Industrial honey supplier Honey Holding delivers 25 million pounds of honey to major bakeries and food processors in America each year. To provide its clients with quality honey products, Honey Holding follows stringent standards in honey processing.
Processing honey involves several steps:
Removing honeycombs from the hive. A beekeeper, while wearing protective gear, removes the combs from the hive through different methods. One approach is to smoke the bees out of the hive, which encourages them to gorge themselves with honey before fleeing; engorged bees are less inclined to sting, making it easier for the beekeeper to collect the honeycomb. Another method employs the use of a separator board, which separates the brood from the honey chamber.
Uncapping the honeycombs. Honeycombs are placed inside a transport box, and relocated to a room away from the hive. The beekeeper uses a long-handled uncapping fork to remove the caps from the honeycomb, in preparation for extraction.
Extracting honey. Once caps are removed, the honeycombs are placed in an extractor. Centrifugal force is used to pull out the honey from the comb and into the honey bucket. This honey is now ready to be delivered to commercial distributors.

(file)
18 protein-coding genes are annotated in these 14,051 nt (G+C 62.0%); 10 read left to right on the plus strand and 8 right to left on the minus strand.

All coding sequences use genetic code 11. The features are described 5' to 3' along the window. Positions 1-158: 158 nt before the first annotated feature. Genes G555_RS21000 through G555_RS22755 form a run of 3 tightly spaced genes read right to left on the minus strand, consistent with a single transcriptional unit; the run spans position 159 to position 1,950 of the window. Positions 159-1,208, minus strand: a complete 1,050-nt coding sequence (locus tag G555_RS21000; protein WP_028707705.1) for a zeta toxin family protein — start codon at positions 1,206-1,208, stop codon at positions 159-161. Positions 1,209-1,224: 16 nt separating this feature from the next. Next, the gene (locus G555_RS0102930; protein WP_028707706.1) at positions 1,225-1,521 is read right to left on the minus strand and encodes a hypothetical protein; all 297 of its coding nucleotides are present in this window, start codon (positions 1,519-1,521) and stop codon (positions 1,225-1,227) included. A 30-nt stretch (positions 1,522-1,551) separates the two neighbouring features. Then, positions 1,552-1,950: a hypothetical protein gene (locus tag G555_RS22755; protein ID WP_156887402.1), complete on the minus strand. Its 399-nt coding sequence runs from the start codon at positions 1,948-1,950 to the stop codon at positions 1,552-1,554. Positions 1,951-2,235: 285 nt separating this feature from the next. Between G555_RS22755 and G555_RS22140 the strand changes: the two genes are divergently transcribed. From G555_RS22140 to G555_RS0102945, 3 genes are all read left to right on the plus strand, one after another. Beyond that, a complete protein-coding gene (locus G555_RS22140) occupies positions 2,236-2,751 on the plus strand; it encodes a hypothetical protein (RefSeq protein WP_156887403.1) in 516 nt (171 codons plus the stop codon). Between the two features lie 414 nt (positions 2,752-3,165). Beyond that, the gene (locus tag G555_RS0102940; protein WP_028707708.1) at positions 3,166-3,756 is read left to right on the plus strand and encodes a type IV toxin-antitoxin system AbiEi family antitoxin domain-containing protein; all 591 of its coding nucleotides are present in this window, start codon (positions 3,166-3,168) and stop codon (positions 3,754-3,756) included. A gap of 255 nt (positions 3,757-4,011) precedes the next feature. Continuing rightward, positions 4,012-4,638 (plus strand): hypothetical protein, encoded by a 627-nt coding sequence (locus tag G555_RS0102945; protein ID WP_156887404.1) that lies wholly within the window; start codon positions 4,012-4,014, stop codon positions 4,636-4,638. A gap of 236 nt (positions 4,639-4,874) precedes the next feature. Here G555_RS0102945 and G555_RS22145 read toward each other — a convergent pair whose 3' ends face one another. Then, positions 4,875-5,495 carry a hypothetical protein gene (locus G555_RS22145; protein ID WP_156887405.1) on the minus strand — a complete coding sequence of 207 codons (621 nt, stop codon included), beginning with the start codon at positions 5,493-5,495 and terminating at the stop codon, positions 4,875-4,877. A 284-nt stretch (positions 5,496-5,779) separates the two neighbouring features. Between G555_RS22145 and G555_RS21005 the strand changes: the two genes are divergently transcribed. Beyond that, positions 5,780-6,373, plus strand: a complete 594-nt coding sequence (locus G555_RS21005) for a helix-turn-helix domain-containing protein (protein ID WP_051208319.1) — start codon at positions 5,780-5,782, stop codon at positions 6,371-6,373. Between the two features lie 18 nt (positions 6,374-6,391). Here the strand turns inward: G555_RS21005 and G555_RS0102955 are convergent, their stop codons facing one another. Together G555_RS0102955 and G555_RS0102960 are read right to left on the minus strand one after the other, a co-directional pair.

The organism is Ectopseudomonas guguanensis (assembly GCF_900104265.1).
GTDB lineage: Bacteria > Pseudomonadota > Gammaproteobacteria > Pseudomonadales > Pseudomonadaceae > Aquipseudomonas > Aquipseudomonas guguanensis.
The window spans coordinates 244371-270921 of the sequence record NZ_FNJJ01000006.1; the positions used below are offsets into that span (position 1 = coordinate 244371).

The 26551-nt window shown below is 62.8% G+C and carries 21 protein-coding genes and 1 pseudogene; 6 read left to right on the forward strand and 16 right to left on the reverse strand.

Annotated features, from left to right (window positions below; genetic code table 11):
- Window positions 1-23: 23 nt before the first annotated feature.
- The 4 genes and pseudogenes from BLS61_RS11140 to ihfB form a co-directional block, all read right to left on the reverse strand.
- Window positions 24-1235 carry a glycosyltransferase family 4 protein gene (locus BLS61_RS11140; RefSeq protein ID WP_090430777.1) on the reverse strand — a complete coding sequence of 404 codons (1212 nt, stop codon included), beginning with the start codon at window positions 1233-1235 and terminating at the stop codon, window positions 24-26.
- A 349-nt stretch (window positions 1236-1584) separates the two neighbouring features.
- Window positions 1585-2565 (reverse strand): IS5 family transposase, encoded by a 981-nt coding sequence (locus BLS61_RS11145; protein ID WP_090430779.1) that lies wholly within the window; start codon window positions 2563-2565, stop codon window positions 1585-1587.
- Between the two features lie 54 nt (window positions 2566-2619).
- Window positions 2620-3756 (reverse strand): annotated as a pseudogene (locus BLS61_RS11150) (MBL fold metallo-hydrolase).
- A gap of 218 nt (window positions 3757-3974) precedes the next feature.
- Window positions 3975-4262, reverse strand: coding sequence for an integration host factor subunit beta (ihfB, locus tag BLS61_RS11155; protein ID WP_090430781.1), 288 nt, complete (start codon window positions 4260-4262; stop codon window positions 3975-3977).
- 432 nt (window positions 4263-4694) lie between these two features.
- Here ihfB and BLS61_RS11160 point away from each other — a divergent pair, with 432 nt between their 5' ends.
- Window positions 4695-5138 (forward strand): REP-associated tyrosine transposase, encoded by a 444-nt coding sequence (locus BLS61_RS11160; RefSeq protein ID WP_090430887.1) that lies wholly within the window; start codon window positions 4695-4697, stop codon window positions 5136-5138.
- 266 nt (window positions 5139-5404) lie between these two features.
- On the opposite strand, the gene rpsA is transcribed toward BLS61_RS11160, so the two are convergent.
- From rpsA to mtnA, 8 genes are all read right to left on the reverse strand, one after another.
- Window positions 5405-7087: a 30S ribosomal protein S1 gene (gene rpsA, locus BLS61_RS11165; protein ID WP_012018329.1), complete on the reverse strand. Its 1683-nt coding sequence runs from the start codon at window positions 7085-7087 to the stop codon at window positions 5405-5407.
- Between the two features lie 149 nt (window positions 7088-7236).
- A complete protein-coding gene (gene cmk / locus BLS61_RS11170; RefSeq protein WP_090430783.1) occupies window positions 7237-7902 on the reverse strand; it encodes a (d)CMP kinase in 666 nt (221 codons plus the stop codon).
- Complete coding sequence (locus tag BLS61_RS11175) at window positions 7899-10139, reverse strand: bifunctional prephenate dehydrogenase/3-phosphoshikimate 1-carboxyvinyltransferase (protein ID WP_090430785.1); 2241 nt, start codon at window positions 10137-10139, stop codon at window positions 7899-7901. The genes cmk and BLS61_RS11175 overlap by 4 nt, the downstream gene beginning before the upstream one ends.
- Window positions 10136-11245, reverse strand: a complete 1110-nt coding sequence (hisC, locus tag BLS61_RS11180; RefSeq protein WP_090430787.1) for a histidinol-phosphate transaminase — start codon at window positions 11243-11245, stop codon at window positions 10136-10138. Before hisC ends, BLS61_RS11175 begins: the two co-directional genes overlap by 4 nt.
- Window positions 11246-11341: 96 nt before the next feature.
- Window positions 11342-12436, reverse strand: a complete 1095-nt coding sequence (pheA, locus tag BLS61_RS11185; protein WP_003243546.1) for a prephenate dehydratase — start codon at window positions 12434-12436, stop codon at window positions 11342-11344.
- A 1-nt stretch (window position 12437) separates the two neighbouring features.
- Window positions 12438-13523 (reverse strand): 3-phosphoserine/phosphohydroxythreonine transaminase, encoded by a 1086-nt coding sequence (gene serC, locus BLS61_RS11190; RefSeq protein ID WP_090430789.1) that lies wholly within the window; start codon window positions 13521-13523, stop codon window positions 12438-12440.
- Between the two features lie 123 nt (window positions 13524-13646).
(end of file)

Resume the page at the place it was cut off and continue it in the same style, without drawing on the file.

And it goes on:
Processing and bottling. Commercial distributors further process the honey by melting out the crystals and straining bee parts and pollen. It is then packaged into jars for commercial and retail distribution.
2017 North American Beekeeping Conference
One of the largest industrial suppliers of honey in the US, Texas-based Honey Holding provides more than 25 million pounds of honey to bakeries and food processors every year. Honey Holding also maintains membership with the American Honey Producers Association (AHPA), which will join the American Beekeeping Federation (ABF) and the Canadian Honey Council (CHC) in hosting the 2017 North American Beekeeping Conference & Tradeshow in January.
The North American Beekeeping Conference & Tradeshow welcomes professionals from throughout the beekeeping industry and serves as a forum for the latest information on industry news, products, and services. Guests may attend a variety of events ranging from workshops and general sessions to keynote presentations and track sessions for novice and seasoned beekeepers alike. Furthermore, vendors will exhibit a broad selection of industry products and services.